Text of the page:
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New Contributor
Posts: 2
Registered: ‎10-11-2015

Getting semi-transparent gray horizontal or vertical line in pictures EOS Rebel t3. Help??

[ Edited ]

EOS Rebel T3 is about 2 years old and recently started getting either a horizontal line (through face center) or vertical line in my photos but not in every photo. (see pictures). It's not the lens as it happens with both of my lenses. It doesn't happen in every photo  and lighting differences doesn't seem to matter. Please help???IMG_4534 - Copy (2) (683x1024).jpgIMG_4625 - Copy (1024x683).jpg

VIP
Posts: 11,258
Registered: ‎08-13-2015

Re: Getting semi-transparent gray horizontal or vertical line in pictures EOS Rebel t3. Help??

Let's first try the easy stuff.

 

How often do you clean your image sensor?  It sounds like a foreign object is bouncing around your image sensor.  I'd guess that it is a hair.  Clean your camera if you know, and have the right equipment.  If you've never had it cleaned before, then it could probably use it, anyway.

 

Cleaning your sensor is not really that hard to do.  There are lots of videos, tutorials, and blog posts about camera cleaning on the web.  I use a bulb blower to clear debris in my T5.  Otherwise, take it to your local camera shop, which is hopefully a Canon authorized dealer, if that doesn't do the trick.  Never use your mouth to blow into your camera, or a lens for that matter.

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"Doctor told me to get out and walk, so I bought a Canon."
New Contributor
Posts: 2
Registered: ‎10-11-2015

Re: Getting semi-transparent gray horizontal or vertical line in pictures EOS Rebel t3. Help??

I will try that. Thanks!

Esteemed Contributor
Posts: 3,854
Registered: ‎06-11-2013

Re: Getting semi-transparent gray horizontal or vertical line in pictures EOS Rebel t3. Help??

[ Edited ]

This is a dirty sensor.  If it were a failing sensor then the line would be perfectly straight (and sharply focused).  

 

Do the following:

 

You will need a hand-squeeze blower such as a Giottos Rocket Blower (do NOT used cans of compressed "air" because the propellent that blasts the air out leaves a hazy residue if the can is not level.  Also do not use an air-compressor because they'll spit oils which would just make things worse.)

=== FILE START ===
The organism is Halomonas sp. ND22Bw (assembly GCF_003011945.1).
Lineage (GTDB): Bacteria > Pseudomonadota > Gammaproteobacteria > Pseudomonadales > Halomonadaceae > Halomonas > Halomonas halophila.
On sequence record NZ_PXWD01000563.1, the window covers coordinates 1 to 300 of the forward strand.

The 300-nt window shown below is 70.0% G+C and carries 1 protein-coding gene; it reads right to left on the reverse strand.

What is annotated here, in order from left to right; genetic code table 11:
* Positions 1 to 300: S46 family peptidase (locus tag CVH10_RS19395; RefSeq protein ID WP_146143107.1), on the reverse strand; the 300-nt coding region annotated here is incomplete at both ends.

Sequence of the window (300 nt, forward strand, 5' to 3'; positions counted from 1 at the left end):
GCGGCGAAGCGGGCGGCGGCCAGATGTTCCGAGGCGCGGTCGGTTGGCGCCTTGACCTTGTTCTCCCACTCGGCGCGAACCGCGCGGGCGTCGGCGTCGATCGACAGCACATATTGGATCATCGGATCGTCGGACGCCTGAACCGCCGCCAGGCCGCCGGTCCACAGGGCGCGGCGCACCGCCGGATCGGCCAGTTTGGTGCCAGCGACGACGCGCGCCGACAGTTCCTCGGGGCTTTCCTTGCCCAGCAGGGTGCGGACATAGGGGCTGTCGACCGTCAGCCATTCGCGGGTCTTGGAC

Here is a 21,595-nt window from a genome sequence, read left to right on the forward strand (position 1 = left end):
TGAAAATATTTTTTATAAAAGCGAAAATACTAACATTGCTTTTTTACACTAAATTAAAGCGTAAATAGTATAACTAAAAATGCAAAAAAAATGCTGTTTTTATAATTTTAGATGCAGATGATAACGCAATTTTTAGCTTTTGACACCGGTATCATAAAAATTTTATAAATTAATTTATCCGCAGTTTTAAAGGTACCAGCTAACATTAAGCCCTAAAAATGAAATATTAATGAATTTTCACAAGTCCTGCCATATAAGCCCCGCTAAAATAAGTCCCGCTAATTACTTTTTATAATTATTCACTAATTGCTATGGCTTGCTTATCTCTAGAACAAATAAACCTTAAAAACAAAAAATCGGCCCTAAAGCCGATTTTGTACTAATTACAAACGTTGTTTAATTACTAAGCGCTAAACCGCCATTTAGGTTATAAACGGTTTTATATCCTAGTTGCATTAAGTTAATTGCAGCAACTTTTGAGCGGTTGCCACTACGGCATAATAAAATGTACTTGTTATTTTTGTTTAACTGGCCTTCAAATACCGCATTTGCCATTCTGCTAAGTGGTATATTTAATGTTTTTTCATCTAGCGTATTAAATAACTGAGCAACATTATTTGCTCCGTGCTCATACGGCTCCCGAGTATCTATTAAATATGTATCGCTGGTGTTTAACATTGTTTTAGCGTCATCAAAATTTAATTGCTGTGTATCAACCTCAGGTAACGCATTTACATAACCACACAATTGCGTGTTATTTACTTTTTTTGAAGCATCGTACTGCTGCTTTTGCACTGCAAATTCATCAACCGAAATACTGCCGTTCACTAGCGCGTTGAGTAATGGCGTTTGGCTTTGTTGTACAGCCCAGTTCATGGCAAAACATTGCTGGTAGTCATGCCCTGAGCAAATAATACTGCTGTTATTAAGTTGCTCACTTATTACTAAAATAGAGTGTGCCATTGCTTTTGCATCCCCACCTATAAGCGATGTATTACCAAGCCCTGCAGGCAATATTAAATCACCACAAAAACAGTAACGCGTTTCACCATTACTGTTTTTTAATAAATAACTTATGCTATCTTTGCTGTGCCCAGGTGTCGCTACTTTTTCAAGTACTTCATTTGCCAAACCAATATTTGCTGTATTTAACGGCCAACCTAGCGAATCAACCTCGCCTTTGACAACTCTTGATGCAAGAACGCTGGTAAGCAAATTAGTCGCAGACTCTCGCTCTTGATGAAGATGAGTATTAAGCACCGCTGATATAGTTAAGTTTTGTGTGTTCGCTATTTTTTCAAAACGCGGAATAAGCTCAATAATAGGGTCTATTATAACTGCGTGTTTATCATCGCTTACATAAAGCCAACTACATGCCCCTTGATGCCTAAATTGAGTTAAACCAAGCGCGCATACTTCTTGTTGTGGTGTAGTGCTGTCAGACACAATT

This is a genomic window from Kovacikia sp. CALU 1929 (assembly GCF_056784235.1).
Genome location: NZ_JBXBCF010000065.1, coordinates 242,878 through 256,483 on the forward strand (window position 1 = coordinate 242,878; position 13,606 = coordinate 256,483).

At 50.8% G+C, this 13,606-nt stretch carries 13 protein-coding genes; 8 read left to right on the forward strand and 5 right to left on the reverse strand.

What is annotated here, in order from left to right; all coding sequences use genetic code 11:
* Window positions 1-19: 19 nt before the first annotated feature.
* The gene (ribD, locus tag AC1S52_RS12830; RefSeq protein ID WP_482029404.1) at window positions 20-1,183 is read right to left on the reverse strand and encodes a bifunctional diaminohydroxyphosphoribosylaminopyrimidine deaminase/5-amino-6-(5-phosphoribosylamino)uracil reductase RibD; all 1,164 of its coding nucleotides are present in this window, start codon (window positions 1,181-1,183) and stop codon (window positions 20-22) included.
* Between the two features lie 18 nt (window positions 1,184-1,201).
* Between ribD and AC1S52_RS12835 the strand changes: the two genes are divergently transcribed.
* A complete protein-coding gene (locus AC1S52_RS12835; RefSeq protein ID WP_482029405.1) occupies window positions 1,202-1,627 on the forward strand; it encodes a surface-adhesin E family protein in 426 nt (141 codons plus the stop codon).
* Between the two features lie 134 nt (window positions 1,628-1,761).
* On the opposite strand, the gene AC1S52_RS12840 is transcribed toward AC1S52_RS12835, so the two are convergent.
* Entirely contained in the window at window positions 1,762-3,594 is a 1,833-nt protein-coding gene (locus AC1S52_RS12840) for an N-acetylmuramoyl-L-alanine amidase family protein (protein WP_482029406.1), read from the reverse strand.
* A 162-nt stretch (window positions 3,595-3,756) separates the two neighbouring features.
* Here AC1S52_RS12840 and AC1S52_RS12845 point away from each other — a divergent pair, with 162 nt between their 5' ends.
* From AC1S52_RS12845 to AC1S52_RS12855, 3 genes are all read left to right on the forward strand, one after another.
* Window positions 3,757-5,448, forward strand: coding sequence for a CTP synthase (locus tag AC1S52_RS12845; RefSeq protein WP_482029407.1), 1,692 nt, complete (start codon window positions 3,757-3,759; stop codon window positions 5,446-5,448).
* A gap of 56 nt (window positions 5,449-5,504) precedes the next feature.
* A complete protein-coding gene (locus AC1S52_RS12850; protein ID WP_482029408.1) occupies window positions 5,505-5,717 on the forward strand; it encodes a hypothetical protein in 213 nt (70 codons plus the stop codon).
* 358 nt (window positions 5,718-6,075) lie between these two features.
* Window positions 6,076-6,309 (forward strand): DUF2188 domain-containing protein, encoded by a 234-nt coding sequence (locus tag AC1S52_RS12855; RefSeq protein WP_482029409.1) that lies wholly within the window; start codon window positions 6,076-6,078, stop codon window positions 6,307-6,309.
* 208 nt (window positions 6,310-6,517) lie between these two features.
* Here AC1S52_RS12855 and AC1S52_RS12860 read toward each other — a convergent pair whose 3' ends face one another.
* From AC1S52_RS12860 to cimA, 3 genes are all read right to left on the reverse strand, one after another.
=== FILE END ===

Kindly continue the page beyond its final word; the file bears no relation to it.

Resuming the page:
1)  Turn off the camera 

 

2)  Remove the lens and point the lens opening on the front of the camera toward the ground.

 

3)  Switch the camera on.

 

4)  Using the menus, navigate to the manual cleaning mode on your camea (see page 173 of your manual.)

 

5)  Do not allow the tip of the blower to "touch" the sensor.  Hold the tip so it's just inside the opening on the front of the camera and give it a few squeezes to puff air at the sensor.  

 

This will almost certainly blow the debris out (which looks to be a bit of hair.)

 

6) Swtich the camdra off again.

 

7) Put the lens back on.

 

8) Put the camera in apeture priority mode ("Av" on the mode dial) and use the wheel on the front of the camera (near the shutter button) to dial the camera up to the highest aperture value your lens can handle (e.g. f/22 usually, but some lenses can do f/32.)

 

9)  Point the camera at a subject that lacks contrast such as a plain white wall or a plain blue sky -- and snap a photo.

 

10)  Inspect the photo to make sure the hair is gone.

 

This will probably solve your problem.

 

There are more aggressive methods to clean a cmaera sensor, but I doubt you'll need them.

 

One more thing... the image is VERY "blue".  You'll want to set the white balance accordingly.  If you are saving your shots in JPEG mode and using an automatic white balance method then pick "shade" or "cloudy".  There are more accurate ways to set a "custom" white balance but that requires something with a known neutral color value (such as a "gray card."   You can also use a known neutral source (a gray card or even a piece of white paper as you long as you know the paper truely is neutral white) to set white balance.

 

White balance can be fixed after-the-fact in photo adjustment software.  Canon's Digital Photo Professional utility (which was included with your camera) will do it, as will most popular photo adjustment programs on the market.  Usually the white balance tool has an eye-dropper icon that you can click and then YOU click on a pixel in the image that you believe would actually be neutral white in real life (for example in the first photo, he's wearing a white t-shirt and you can click on that spot.)  You'll instantly see the "blue" color cast disappear and the image will look much more natural.

 

 

Tim Campbell
5D III, 5D IV, 60Da
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